The Montana Legislature's State-Tribal Relations Committee is honing its research on four studies as it prepares to visit two tribal nations in May and consider potential legislative proposals for next session.
Here's the latest on each of the STRC's study areas after its March 5-6 meeting in Helena:
Barriers to American Indian voting in Montana
The committee learned about the use of plus codes (short hand versions of longitudinal and latitudinal coordinates) at the Navajo Nation in Utah and Arizona to precisely register voters who don't have a physical address as well as provide emergency services and utility hookups. The STRC asked for more information about how the Secretary of State might incorporate plus codes into Montana's voter registration database.
Improving communication between the state and tribes in child abuse and neglect cases
Two Yellowstone County District Court judges are piloting a project to reduce how long a parent accused of child abuse or neglect waits for a court hearing from 20 days to 3 to 5 days. The pilot began February 1. After talking with the judges, the STRC asked for an update in August to determine whether the statutory timeline could be shortened for everyone. The committee also wants to learn about how county attorneys select federally-required 'qualified expert witnesses' (QEW) to testify in certain cases involving Indian children.
Maintenance of highways within reservation boundaries
The STRC received an overview of federal funding for and state, county, and local maintenance of roads within reservation boundaries. The committee also heard about safety concerns on the Northern Cheyenne Reservation and disputes over how county fuel tax money might be distributed to tribes for maintenance. The STRC asked for more information about both at upcoming meetings.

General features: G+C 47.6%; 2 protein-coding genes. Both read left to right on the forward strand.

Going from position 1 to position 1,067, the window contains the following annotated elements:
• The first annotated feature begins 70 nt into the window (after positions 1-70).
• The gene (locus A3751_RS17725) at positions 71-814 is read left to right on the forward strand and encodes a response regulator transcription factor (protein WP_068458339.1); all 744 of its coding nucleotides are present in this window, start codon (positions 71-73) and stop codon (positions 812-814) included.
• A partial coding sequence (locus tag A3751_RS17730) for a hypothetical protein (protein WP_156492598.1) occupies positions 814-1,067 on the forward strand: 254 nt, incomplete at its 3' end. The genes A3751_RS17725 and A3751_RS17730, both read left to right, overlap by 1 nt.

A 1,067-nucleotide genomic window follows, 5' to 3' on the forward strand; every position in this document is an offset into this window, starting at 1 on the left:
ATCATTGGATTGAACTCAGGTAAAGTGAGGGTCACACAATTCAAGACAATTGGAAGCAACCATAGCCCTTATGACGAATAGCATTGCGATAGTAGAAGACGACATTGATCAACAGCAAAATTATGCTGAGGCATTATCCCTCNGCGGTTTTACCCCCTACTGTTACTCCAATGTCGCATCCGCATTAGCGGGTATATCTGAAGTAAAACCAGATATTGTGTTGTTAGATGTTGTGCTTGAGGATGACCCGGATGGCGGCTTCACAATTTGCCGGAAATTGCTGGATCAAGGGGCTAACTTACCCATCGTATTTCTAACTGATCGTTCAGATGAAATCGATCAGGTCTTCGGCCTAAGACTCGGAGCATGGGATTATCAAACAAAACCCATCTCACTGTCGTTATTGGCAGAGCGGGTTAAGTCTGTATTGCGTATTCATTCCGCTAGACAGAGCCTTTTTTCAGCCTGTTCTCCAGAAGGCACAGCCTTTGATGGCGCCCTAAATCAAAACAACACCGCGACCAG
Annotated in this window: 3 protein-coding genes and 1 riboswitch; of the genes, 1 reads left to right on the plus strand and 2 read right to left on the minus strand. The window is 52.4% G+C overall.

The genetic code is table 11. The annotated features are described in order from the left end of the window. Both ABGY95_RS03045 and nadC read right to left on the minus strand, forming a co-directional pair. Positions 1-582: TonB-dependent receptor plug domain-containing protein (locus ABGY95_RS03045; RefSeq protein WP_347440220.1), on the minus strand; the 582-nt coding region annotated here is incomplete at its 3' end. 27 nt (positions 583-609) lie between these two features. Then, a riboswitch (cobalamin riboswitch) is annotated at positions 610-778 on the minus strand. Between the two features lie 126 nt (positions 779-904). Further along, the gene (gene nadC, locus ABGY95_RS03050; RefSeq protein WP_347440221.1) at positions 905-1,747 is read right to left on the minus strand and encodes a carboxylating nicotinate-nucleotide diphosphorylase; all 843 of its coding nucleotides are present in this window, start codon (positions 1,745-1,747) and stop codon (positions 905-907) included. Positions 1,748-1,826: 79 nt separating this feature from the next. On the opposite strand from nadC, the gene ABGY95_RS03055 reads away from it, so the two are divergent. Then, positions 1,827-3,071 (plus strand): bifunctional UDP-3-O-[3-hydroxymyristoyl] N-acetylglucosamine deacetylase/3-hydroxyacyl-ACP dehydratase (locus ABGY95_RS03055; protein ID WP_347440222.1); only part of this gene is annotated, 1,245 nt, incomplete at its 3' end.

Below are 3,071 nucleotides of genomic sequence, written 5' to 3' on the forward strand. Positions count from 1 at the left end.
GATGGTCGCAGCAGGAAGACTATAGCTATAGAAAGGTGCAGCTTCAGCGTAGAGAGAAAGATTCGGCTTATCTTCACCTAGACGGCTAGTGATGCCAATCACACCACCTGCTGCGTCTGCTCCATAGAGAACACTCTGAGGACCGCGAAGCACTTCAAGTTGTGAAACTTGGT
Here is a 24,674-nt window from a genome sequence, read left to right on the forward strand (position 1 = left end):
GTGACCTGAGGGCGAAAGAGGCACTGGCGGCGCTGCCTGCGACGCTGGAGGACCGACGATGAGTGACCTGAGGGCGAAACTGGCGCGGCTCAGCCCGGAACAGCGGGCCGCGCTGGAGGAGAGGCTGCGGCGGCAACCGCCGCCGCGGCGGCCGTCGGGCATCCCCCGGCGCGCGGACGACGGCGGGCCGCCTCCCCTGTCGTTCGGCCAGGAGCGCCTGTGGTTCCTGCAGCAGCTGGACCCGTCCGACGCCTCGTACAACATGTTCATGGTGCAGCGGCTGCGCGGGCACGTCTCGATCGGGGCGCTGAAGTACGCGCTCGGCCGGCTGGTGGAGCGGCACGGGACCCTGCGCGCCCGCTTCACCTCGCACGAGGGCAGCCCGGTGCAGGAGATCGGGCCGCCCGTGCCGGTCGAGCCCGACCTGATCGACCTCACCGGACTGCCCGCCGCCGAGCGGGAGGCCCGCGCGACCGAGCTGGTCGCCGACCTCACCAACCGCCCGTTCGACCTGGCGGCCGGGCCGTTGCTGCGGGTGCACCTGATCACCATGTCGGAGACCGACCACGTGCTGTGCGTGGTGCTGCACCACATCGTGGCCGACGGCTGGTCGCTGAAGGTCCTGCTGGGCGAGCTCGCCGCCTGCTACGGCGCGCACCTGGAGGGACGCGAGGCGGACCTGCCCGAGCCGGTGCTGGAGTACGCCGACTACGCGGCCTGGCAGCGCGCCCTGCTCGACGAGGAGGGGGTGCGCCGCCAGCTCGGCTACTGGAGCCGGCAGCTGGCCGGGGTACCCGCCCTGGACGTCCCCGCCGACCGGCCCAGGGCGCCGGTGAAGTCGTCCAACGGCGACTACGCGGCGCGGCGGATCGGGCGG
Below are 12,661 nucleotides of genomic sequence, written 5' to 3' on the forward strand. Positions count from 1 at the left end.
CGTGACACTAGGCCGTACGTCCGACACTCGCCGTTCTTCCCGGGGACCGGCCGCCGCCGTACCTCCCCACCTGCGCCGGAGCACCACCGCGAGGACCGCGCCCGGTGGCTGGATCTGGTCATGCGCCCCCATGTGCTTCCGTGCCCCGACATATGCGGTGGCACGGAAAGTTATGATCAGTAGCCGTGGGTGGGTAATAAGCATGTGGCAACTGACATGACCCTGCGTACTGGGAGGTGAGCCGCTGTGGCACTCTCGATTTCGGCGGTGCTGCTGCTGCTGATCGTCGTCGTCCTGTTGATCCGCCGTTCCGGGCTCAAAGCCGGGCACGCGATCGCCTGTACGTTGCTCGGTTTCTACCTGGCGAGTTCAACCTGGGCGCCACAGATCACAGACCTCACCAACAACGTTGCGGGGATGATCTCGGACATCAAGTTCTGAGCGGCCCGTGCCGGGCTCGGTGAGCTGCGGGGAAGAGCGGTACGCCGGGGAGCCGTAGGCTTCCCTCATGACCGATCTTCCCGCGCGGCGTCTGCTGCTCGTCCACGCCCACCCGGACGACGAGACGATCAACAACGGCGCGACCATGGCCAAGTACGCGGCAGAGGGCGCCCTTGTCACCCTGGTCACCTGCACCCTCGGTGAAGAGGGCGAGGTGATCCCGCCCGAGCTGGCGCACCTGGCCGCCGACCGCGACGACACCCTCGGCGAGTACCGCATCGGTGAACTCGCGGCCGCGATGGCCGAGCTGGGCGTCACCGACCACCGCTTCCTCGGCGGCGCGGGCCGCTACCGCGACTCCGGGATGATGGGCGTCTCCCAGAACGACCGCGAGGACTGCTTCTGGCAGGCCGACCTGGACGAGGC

Runaway youth: why they run multiple times
Great Falls educator Jordann Lankford told the STRC that, in her experience, kids who runaway multiple times are running from something at home. They want to feel better, but don't know how other than to escape and feel better at that moment. However, she says, the ability to predict consequences is one of the last things to develop and so youth return home when they run out of resources. At Lankford's urging and that of OPI's State Coordinator for Homeless Education, the STRC will look at legislative options to allow runaway youth to stay at homeless shelters without parental consent and to allow them to graduate without meeting a school district's additional credit requirements if they meet the state's credit requirement.
In other business, the STRC received updates on implementation of missing persons-related legislation and sent a letter to Attorney General Tim Fox asking that if a phone application is developed to send "push notifications" when American Indians are reported missing that the application send notifications about anyone reported missing.
The committee also received updates on Indian gaming compact discussions, promoting tourism in Indian Country, the development of an American Indian health strategic plan, scheduling of sweats at the prison in Shelby, adding tribal entities to the Secretary of State lien filing system, and the 2020 Census.
For more information on the committee’s activities and upcoming meetings, visit the committee’s website or contact Hope Stockwell, committee staff.
The Legislative News.